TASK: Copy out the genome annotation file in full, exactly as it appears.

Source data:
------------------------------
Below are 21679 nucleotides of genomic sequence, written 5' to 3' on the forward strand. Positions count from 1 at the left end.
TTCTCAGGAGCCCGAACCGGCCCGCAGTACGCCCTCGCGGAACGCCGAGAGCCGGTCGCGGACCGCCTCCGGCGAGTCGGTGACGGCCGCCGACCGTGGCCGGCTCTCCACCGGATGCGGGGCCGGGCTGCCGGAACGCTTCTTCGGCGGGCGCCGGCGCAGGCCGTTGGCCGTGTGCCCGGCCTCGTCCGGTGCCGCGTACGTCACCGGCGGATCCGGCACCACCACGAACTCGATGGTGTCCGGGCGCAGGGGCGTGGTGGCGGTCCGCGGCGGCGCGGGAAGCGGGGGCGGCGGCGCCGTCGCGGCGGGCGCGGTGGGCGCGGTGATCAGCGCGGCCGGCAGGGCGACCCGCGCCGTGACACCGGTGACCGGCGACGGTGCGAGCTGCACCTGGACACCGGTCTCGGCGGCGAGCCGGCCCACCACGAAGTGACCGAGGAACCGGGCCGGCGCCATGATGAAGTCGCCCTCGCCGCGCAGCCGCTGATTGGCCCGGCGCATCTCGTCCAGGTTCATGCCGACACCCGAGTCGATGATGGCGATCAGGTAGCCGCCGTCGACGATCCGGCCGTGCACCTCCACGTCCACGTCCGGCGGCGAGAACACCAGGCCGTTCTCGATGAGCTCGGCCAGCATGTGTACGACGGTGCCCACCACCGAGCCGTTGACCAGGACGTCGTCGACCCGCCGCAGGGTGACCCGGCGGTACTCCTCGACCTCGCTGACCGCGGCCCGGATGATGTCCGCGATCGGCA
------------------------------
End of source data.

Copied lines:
Below are 21679 nucleotides of genomic sequence, written 5' to 3' on the forward strand. Positions count from 1 at the left end.
TTCTCAGGAGCCCGAACCGGCCCGCAGTACGCCCTCGCGGAACGCCGAGAGCCGGTCGCGGACCGCCTCCGGCGAGTCGGTGACGGCCGCCGACCGTGGCCGGCTCTCCACCGGATGCGGGGCCGGGCTGCCGGAACGCTTCTTCGGCGGGCGCCGGCGCAGGCCGTTGGCCGTGTGCCCGGCCTCGTCCGGTGCCGCGTACGTCACCGGCGGATCCGGCACCACCACGAACTCGATGGTGTCCGGGCGCAGGGGCGTGGTGGCGGTCCGCGGCGGCGCGGGAAGCGGGGGCGGCGGCGCCGTCGCGGCGGGCGCGGTGGGCGCGGTGATCAGCGCGGCCGGCAGGGCGACCCGCGCCGTGACACCGGTGACCGGCGACGGTGCGAGCTGCACCTGGACACCGGTCTCGGCGGCGAGCCGGCCCACCACGAAGTGACCGAGGAACCGGGCCGGCGCCATGATGAAGTCGCCCTCGCCGCGCAGCCGCTGATTGGCCCGGCGCATCTCGTCCAGGTTCATGCCGACACCCGAGTCGATGATGGCGATCAGGTAGCCGCCGTCGACGATCCGGCCGTGCACCTCCACGTCCACGTCCGGCGGCGAGAACACCAGGCCGTTCTCGATGAGCTCGGCCAGCATGTGTACGACGGTGCCCACCACCGAGCCGTTGACCAGGACGTCGTCGACCCGCCGCAGGGTGACCCGGCGGTACTCCTCGACCTCGCTGACCGCGGCCCGGATGATGTCCGCGATCGGCA